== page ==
SMS Texting is Not HIPAA Compliant

Just wanted to share a great article on texting and HIPAA ComplianceFive Ways to Ensure Secure Text Messaging in Your Medical Practice


PAProgramSearch.com: Great Pre-PA Resource

I recently received an email from Ken Johnson, the developer of PAprogramsearch.com. Ken and his significant other went to the same process that many of us did when searching for PA programs and also encountered the same frustrations. It is difficult to find out which schools have which requirements. I ended up with a spreadsheet of the schools that I was going to apply to, their prerequisites, and checkboxes for the things that I had completed. Since there's no standardization of PA programs and their prerequisites at this time is difficult for students to keep track of.... in comes PAprogramsearch.com.

This website allows you to check off particular classes that you have taken as well as shadowing hours, etc. And then produces a list of schools with the "match percentage". The site is very easy to use it appears to be up to date. I always recommend going to be official program website to double check the prerequisites (as they can change at any time) but this is a great place to start.

Financial disclosure: 
I have no monetary or other connections to this website or the developers . Just sharing a resource. 

Home page

Check off the classes that you have completed and add your GPA/Experience in hours at the top.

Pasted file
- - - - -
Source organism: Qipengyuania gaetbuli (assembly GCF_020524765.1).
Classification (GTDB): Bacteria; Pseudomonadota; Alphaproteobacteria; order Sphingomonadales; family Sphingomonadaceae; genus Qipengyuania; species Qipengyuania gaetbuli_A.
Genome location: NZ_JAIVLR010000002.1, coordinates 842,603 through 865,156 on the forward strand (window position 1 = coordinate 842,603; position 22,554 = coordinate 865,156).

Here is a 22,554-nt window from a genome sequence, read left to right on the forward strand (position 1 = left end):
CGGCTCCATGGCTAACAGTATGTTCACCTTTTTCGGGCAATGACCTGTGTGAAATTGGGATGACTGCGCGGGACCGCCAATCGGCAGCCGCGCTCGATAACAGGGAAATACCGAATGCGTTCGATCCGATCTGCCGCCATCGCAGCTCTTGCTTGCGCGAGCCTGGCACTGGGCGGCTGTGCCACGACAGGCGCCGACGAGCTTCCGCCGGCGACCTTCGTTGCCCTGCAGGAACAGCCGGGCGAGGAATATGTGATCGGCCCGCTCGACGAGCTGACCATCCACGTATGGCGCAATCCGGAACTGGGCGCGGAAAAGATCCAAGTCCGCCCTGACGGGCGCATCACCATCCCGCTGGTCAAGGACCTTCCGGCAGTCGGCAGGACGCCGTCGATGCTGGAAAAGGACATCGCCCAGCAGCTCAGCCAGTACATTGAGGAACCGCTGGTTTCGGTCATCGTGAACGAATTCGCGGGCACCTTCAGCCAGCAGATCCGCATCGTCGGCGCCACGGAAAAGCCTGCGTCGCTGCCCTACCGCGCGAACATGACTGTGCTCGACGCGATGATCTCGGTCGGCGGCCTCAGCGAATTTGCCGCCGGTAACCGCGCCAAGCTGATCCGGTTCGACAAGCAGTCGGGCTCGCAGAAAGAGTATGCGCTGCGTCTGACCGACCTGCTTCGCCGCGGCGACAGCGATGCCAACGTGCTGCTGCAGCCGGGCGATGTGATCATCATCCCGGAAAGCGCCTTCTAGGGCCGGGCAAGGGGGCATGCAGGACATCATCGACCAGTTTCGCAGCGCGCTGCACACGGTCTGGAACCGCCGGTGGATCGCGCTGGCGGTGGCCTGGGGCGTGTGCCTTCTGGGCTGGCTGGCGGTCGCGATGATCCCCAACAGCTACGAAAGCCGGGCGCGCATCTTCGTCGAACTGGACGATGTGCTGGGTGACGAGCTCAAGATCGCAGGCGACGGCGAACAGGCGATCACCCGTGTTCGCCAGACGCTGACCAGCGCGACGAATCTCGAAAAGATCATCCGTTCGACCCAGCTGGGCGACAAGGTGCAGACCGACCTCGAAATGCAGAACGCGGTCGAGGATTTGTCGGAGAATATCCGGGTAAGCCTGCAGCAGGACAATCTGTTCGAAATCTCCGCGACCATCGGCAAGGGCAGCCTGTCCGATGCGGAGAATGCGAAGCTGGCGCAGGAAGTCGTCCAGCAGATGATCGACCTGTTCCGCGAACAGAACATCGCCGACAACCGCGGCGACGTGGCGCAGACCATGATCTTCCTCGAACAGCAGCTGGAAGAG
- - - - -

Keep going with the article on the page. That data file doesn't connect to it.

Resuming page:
A list of "matches" is generated.


Subcuticular Suturing

I came across this blog post on how to do a subcuticular closure. It is well written with step by step pictures so why reinvent the wheel. I am just going to repost. Enjoy!

Source: http://abnormalfacies.wordpress.com/2012/02/20/running-subcuticular-suture-technique/


Pain Control and Anti-Emetics

When prescribing pain medications you must also consider the side effects that those medications may have on your patient such as nausea, constipation, rash, etc.

We will talk about anti-emetics today.

There are many classes of anti-emetics to consider. Most services have their favorites, but due to patient allergies and the ineffectiveness of some medications on some patients - it is good to have a few back-ups in mind to try. You can also consult the pharmacy team that you work with for additional advice. This list is not comprehensive.

Dopamine antagonist: 
Prochlorperazine (good for opiod related nausea), Metoclopramide, Haloperidol

5HT3 antagonists: 
Ondansetron* (PO and IV)




*can lead to headaches and constipation
**can be sedating

Source: MPR http://www.empr.com/antiemetic-treatments/article/125873/


Pain Control: Opiods

I will go over some general information regarding opioid use for analgesia. In subsequent entries I will go over different opioid use for 1) mild to moderate pain, 2) moderate to severe pain, and 3) severe pain. I would say for my practice most patients fall into the moderate to severe pain, but for a short period of time.


Key Points:

  • No ceiling effect (as a general statement this means the larger the dose, the larger the effect)
  • Tolerance can develop with chronic use
  • Overuse can lead to respiratory depression or seizures

Mild to moderate pain: codeine or tramadol
Moderate to severe pain: hydrocodone, oxycodone, hydromorphone
Severe pain: morphine, codeine, methadone

**Some of these can crossover between categories based on dosage.

Source: Handbook of Neurosurgery, Greenberg 6th ed